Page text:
(Officer Fantuzzi) ‘A. * * *. Sergeant O'Grady and myself went to the front door, knocked and it was opened by Mr. Melody. At this time we identified ourselves as police officers. Mr. Melody stepped back into the front room, admitted us, and at this time we placed Mr. Melody under arrest for violation of the State Narcotic Law. * * *’
(Mr. Busch) ‘Q. After you had informed him that you were police officers and stated that he was under arrest, what next occurred, if anything? A. He was then asked if we could make a search of his house and he said, ‘Sure, go ahead.”
On redirect examination, Officer Fantuzzi was asked by Mr. Busch:
‘Did you have a conversation with this defendant before you searched the premises? A. Yes, sir, I did.
‘Q. Did he object to your searching the premises? A. No, sir, he did not.’
This testimony, together with the defendant's account of the search created a factual issue concerning defendant's consent. Since we must view the evidence and all inferences reasonably deductible therefrom in the light most favorable to respondent, we are justified in assuming in support of the judgment of conviction an implied finding of the trial court that defendant voluntarily consented to the search. This determination is based on the trial judge's adherence to the officer's version of the search and is binding on the reviewing court unless it appears that upon no hypothesis whatsoever is there sufficient substantial evidence to support it. People v. Newland, 15 Cal.2d 678, 681, 104 P.2d 778. It is well settled that where a defendant freely consented to a search of the premises under his control, any search made pursuant thereto is not unreasonable. People v. Burke, 47 Cal.2d 45, 49, 301 P.2d 241; People v. Michael, 45 Cal.2d 751, 753, 290 P.2d 852; People v. Gorg, 45 Cal.2d 776, 782, 291 P.2d 469.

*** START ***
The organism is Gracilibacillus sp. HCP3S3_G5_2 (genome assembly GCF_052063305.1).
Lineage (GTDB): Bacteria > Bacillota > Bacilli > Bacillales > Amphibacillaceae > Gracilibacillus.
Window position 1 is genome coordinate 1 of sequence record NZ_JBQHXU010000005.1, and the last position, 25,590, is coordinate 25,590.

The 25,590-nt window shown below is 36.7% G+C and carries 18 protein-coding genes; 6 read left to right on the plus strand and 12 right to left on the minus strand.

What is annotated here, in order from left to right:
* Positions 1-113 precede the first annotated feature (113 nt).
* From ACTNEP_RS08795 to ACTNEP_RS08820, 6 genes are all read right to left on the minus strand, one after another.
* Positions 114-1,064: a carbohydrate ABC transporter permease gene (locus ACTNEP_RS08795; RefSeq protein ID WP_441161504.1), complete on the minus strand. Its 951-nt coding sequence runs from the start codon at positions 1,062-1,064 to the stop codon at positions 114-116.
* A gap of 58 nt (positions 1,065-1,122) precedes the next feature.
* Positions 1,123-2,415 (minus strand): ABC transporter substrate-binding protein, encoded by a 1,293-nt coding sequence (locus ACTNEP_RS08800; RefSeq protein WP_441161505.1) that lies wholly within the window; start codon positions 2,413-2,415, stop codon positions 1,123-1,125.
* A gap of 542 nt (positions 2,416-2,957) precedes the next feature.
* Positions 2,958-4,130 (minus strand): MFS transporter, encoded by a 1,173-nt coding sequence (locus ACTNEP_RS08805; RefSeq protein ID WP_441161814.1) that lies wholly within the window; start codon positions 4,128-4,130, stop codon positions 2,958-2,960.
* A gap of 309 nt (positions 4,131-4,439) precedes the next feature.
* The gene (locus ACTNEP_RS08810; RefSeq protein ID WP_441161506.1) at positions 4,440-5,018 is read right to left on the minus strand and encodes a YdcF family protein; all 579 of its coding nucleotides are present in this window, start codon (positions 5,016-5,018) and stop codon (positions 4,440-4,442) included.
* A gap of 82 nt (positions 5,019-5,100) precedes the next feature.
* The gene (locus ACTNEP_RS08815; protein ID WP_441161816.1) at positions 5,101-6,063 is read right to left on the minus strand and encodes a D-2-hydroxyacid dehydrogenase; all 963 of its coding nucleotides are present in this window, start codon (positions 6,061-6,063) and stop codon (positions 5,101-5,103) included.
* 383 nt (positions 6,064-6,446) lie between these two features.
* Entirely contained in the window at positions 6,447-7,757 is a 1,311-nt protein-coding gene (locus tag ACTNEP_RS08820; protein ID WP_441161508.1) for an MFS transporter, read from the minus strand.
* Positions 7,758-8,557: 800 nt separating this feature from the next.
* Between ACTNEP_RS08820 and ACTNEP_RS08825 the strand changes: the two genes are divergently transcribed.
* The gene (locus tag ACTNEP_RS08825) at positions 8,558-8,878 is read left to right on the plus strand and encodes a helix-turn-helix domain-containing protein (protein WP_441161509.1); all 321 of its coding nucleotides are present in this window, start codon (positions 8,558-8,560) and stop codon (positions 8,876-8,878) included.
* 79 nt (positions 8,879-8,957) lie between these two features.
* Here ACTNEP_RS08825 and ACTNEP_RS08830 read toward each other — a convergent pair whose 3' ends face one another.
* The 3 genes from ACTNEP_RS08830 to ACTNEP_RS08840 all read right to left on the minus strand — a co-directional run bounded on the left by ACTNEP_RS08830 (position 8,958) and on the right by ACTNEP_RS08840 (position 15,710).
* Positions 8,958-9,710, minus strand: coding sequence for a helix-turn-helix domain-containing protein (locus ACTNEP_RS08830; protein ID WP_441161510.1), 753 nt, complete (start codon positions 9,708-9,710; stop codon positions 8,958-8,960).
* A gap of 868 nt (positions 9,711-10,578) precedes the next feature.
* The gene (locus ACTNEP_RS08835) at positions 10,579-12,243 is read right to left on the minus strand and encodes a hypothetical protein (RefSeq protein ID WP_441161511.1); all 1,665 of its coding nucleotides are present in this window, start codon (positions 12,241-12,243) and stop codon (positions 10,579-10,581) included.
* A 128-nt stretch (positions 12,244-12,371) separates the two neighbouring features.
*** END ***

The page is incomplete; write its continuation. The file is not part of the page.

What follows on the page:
The fact that at the time defendant gave consent he was then in custody does not make the consent to the search involuntary per se. People v. Guy, 145 Cal.App.2d 481, 302 P.2d 657; People v. White, 159 Cal.App.2d 586, 324 P.2d 296. Nor do we believe in the instant case that the fact the initial arrest was later deemed to be without probable cause has any bearing on whether the consent subsequently given to search the premises was voluntary.
Since the record before us discloses competent evidence that defendant's consent was voluntary, justifying the search of defendant's premises, and that the officers relied thereon in making the search, we do not believe this case comes within the purview of the Priestly case requiring the disclosure of the identity of the informer, or upon refusal thereof, an exclusion of the narcotics seized in the search.
Having found, pursuant to a legal search, the narcotics in possession of defendant, the officers were then justified in detaining him, taking him into custody and booking him for a violation of the State Narcotics Law (section 11500, Health & Safety Code), a felony having been committed by him in their presence (section 836, Penal Code).